There are so many plant-based alternatives to dairy products that almost everyone can find a plant-based milk, cheese, or even ice cream they enjoy just as much. The same applies to meat-based products like burgers, which there are so many new varieties of that’s it’s hard to keep track. For athletes and others who regularly consume animal-based protein powders, the plant-based alternatives are also virtually endless. The key in all these cases is to experiment until you find the substitutions that best suits your taste, performance and/or health goals.
Identify the plant foods and plant-based meals you already love.
You might be surprised to discover just how many of the foods and dishes you already enjoy are plant-based, including stir fries, soups, pasta dishes, sandwiches, and grain-based breakfasts, not to mention the huge variety of naturally plant-based meals from international cuisines including Indian, Chinese, Japanese, Thai, Mexican, Middle Eastern, and African.
Surround yourself with plant-based foods, so that when your hunger/cravings kicks in, you have lots of options.
In addition to having a wide variety of fruits, vegetables, beans, grains, nuts, seeds, and spices on hand, also make sure you stock your fridge, freezer and cupboards with plant-based milks, burgers, burritos, pizza, nut butters, dark chocolate, and so on. The foods you get started on should taste good and fill you up, even if they aren’t perfectly healthy. It’s much more important to enjoy your new way of eating than drudge through bland meals and snacks that leave you unsatisfied.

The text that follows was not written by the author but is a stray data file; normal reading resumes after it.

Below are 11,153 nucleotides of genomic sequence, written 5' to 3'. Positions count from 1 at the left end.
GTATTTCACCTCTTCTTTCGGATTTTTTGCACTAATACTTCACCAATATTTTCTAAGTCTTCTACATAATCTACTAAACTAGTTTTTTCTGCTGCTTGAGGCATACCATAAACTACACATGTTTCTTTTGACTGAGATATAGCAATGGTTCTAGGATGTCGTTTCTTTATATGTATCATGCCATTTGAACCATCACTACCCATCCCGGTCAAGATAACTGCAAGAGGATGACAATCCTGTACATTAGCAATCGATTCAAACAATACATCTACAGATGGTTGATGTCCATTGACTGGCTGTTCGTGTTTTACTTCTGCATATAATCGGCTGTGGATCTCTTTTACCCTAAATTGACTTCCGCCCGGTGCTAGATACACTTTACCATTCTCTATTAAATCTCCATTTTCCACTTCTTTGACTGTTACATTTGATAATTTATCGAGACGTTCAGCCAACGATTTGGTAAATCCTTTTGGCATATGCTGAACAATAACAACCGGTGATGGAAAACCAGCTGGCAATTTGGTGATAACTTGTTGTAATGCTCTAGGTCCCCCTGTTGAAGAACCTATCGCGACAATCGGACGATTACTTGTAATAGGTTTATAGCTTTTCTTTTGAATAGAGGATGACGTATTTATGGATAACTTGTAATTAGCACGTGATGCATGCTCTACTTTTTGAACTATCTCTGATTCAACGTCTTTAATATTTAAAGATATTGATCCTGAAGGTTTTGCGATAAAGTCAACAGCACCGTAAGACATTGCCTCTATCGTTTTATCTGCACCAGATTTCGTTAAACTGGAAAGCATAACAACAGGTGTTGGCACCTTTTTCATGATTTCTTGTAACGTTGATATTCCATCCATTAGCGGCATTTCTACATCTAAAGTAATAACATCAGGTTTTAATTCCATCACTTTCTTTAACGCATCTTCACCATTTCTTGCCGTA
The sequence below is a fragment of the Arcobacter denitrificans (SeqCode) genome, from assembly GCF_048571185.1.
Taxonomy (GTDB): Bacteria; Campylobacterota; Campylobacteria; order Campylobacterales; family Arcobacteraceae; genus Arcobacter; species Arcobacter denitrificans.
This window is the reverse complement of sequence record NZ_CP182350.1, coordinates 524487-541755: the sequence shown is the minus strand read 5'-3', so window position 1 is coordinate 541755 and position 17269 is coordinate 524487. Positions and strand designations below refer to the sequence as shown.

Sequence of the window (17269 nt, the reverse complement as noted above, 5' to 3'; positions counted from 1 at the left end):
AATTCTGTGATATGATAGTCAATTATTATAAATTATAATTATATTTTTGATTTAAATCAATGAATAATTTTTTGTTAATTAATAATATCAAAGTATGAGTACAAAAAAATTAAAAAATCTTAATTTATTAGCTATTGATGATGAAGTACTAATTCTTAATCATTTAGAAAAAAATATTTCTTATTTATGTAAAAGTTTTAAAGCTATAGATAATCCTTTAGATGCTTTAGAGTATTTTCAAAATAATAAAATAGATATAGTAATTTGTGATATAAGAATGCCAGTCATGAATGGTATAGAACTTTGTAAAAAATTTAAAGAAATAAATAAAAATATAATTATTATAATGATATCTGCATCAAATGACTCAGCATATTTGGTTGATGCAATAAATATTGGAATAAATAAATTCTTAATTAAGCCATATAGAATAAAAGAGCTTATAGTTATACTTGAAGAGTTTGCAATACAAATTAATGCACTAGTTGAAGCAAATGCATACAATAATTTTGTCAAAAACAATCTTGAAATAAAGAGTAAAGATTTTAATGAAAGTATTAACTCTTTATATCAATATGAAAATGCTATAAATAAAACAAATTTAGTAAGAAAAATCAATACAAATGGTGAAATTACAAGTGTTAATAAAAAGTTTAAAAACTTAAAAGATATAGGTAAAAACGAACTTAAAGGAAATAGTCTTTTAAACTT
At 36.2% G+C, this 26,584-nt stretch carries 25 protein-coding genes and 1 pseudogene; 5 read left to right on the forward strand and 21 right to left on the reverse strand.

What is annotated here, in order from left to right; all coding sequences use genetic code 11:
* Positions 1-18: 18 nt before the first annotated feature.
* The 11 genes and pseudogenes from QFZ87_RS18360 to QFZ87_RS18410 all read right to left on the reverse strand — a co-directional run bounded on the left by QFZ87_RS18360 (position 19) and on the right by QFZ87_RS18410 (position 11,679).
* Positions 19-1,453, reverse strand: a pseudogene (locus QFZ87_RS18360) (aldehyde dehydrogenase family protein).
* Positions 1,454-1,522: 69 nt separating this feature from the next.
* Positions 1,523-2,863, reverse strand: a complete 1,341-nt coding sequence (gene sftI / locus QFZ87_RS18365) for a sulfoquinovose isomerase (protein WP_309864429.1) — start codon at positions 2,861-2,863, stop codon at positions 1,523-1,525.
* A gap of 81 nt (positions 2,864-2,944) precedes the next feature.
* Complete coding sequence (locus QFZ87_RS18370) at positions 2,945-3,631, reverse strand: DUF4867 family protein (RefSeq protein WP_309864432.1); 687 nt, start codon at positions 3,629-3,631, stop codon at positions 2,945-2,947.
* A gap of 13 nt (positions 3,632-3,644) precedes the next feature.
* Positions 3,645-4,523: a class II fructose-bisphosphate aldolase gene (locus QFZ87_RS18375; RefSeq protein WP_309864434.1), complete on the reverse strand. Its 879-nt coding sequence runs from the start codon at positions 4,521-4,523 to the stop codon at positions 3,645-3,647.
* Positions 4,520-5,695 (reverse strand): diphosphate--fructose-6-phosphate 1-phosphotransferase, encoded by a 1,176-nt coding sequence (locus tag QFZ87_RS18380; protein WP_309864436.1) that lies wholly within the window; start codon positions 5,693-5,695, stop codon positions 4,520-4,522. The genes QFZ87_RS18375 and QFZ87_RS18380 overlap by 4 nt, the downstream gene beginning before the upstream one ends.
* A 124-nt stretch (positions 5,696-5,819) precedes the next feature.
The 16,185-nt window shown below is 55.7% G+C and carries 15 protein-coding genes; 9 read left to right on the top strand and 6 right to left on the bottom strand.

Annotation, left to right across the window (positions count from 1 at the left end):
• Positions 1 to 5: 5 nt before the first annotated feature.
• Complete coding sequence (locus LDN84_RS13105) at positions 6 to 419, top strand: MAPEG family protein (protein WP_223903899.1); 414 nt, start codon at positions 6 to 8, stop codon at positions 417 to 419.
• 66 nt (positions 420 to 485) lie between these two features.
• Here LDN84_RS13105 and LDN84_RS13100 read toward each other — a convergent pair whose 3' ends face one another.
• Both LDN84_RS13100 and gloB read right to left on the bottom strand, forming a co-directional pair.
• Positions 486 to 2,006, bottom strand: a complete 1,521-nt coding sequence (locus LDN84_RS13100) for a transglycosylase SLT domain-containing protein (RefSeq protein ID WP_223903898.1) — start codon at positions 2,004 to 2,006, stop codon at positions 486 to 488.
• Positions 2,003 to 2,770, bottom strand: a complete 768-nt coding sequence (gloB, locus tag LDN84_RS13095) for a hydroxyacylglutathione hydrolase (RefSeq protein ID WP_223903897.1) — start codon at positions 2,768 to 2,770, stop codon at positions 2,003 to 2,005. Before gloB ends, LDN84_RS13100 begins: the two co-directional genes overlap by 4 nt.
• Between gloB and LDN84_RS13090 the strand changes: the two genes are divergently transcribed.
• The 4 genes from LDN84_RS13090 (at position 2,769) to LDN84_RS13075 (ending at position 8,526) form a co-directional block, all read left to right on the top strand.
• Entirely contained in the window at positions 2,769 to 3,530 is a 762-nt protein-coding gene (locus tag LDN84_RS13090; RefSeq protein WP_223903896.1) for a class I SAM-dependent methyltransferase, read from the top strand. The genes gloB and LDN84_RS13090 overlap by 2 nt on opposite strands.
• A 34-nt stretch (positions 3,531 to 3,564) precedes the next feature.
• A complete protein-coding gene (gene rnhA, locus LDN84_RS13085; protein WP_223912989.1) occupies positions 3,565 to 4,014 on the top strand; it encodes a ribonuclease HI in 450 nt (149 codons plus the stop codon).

Approach your new way of eating as opening up to a new world of foods, rather than closing one off.
Deprivation diets never last long, but eating patterns that taste good, feel good, and yield tangible results (improved energy, fitness, appearance, health, etc.) create a positive feedback loop that get stronger and stronger over time. You will likely also be surprised by just how varied plant-based eating actually can be, with literally thousands of new flavors, textures and combinations to try.
Don’t be hard on yourself for ‘slipping up’.
It can take weeks, months or even years for many people to dial in to a new way of eating, and judging yourself for ‘giving in’ to cravings or convenience is neither fair nor effective. A much better strategy is to focus on the positive steps you’ve made, how they made you feel, and build on them one step at a time.
Crowd out your shopping cart:
If you intentionally include more fresh fruits and vegetables, whole grains, beans, legumes, nuts and seeds — as well as plant-based dairy, meat and egg alternatives — in your cart, you’ll find that over time you’ve naturally “crowded out” many animal foods.